redbookcover.gif (13955 bytes) Readings in Database Systems, 3rd Edition

Stonebraker & Hellerstein, eds.

Distributed DBMS: Overview & Concurrency Control

Goal: a small-scale (dozens of sites) distributed DBMS

  1. Location transparency: users don’t know where the data is
  2. Performance transparency: performance independent of submission site
  3. Copy transparency: objects can be copied, and copies are maintained automatically. Critical for availability
  4. Transaction transparency: looks like single-site xacts
  5. Fragment "transparency": tables can be fragmented to different sites
  6. Schema change transparency: schema updates at a single site affect global schema
  7. Local DBMS transparency: shouldn’t matter what DBMS is running at each site (ha!)


Nobody provides all of this (#7 & #3 are still major research field)

IBM Almaden’s R* was the most "real" DDBMS prototype.

  • VTAM/CICS provided communication
  • Good optimizer, concurrency control


  • SDD-1: done at CCA, never really ran. PDP-10’s on Arpanet. Strange design decisions based on unreasonably slow network.
  • Distributed INGRES: UCB, also never ran. Lack of UNIX networking software (pre TCP/IP!).
  • Commercial vendors beginning to provide this functionality

The R* Distributed DBMS


  • location transparency
  • local privacy & control
  • local performance on local queries
  • no central dependencies: site autonomy
    • no central catalogs
    • no central scheduler
    • no central deadlock detector

Tables can be

  • dispersed
  • replicated
  • partitioned:
    • horizontal partitioning (by predicate)
    • vertical partitioning (but a key at each partition)
  • snapshots

Table names: user_name@user_site.object_name@birth_site

Catalogs store info on local objects, and objects born locally (along with pointers to current sites)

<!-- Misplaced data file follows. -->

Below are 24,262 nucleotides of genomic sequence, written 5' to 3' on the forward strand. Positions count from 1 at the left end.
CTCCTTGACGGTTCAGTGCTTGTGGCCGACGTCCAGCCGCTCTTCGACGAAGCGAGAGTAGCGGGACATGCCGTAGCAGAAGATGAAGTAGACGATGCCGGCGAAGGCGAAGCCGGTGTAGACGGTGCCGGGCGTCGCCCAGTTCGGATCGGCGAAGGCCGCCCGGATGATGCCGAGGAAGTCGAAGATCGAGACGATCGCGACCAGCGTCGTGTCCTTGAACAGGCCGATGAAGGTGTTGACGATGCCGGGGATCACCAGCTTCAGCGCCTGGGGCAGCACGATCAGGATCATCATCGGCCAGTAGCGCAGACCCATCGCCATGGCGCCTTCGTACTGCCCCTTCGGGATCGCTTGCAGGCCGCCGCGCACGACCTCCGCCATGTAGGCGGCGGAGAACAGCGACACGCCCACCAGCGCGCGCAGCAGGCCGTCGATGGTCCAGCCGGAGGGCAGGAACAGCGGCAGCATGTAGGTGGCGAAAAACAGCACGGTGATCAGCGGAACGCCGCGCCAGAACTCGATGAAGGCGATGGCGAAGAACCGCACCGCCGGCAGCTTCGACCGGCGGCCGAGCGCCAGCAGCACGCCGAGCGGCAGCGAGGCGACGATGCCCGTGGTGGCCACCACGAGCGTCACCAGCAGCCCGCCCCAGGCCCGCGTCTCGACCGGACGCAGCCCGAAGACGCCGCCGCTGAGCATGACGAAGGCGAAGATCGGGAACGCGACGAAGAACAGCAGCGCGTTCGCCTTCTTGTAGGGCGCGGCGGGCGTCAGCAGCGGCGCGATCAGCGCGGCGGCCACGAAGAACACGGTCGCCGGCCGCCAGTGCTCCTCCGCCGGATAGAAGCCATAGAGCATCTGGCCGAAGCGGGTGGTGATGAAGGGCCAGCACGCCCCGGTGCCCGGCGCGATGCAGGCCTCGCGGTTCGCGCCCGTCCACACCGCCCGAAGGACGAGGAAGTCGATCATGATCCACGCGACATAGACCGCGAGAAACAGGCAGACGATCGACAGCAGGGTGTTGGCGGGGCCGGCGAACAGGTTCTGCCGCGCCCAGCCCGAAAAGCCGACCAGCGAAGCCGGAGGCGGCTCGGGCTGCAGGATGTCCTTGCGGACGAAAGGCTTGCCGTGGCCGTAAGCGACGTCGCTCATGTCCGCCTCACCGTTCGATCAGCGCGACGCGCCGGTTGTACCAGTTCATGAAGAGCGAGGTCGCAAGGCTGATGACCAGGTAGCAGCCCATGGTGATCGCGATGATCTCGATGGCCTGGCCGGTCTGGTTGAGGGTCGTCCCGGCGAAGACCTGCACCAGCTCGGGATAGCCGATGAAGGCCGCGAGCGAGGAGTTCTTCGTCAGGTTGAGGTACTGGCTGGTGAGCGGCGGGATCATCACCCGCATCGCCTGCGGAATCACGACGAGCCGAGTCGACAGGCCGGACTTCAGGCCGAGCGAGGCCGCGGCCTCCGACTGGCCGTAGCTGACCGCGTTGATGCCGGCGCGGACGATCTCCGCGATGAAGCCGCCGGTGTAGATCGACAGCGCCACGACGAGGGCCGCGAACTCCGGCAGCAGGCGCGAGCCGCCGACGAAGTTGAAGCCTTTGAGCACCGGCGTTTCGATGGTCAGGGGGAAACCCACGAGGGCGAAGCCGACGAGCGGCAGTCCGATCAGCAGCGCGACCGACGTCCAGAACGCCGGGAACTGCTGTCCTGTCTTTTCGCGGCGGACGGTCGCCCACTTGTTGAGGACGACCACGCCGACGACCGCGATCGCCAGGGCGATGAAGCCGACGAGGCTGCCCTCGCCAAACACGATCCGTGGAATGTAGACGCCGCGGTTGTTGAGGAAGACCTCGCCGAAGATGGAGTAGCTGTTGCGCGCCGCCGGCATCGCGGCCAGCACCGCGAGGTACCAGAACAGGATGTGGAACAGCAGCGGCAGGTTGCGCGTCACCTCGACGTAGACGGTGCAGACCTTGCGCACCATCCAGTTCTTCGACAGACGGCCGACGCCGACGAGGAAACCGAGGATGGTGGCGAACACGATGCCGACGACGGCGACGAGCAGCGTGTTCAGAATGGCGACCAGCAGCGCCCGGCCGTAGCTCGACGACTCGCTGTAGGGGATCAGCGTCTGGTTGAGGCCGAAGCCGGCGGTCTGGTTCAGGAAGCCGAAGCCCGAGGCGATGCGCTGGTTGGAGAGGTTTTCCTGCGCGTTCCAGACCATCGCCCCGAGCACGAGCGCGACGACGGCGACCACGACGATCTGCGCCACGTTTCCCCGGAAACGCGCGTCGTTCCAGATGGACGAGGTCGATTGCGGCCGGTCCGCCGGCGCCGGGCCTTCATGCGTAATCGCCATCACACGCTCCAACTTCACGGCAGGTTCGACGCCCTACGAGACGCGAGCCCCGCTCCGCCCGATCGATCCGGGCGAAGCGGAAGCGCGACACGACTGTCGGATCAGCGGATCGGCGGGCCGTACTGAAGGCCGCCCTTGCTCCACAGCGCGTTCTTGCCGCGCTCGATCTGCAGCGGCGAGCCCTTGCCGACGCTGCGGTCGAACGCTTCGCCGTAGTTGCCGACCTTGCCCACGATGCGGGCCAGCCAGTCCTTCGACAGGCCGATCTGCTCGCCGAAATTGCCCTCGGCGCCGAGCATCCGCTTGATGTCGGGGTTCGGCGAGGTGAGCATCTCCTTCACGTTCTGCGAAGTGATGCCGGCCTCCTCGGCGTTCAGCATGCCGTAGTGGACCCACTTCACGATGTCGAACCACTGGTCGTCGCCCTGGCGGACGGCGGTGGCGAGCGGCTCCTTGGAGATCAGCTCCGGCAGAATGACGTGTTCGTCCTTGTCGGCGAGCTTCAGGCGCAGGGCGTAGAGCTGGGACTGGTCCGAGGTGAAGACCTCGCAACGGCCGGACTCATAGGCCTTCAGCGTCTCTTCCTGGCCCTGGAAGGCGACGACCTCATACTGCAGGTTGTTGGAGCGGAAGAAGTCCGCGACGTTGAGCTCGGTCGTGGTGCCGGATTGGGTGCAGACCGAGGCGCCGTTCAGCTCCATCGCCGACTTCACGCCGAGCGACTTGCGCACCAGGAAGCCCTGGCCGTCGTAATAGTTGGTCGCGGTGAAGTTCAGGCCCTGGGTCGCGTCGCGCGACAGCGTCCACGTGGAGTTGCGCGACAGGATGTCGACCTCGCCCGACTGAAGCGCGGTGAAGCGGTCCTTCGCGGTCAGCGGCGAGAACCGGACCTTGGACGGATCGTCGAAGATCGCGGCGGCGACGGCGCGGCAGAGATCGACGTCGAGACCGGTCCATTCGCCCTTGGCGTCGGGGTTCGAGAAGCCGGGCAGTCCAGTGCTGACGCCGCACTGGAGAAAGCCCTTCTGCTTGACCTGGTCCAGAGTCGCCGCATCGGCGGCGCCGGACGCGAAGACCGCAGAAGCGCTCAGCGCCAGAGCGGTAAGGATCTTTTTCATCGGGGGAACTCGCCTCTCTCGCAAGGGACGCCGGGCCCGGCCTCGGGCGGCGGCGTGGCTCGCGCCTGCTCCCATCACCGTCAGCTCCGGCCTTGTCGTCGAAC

Remote catalog info is cached as hints:

    • invalid cache entries are detected easily and updated
    • catalog entries have version numbers

a catalog entry for a table:

    • System-Wide Name
    • type info
    • access paths
    • view definition (if it’s a view)
    • optimizer stats

To find a catalog entry:

    1. check local catalog & cache
    2. check birth site
    3. check the place the birth site points to

An overview of Distributed CC:

Every transaction gets an xactno: site_name.time (or SN)

deadlocks: shoot the youngest, largest-numbered xact

Commit Protocol – you can’t just decide to commit:

    • some site may not be able to
    • you can’t distingush inability from slowness!

Two Phase Commit (2PC):

    1. coordinator says to participants: want to commit? (N-1 messages)
    2. Participants all vote yea/nay (N-1 messages)
    3. coordinator tells everyone to commit/abort (N-1 messages)
    4. participants acknowledge message (N-1 messages)

This does the right thing, but it’s pretty costly. Next paper improves this.

Distributed Deadlock Detection:

  • find and resolve local deadlocks
  • pass your waits-for graph around to detect global deadlocks
  • next paper does this more efficiently

1998, Joseph M. Hellerstein.  Last modified 08/19/98.
Feedback welcomed.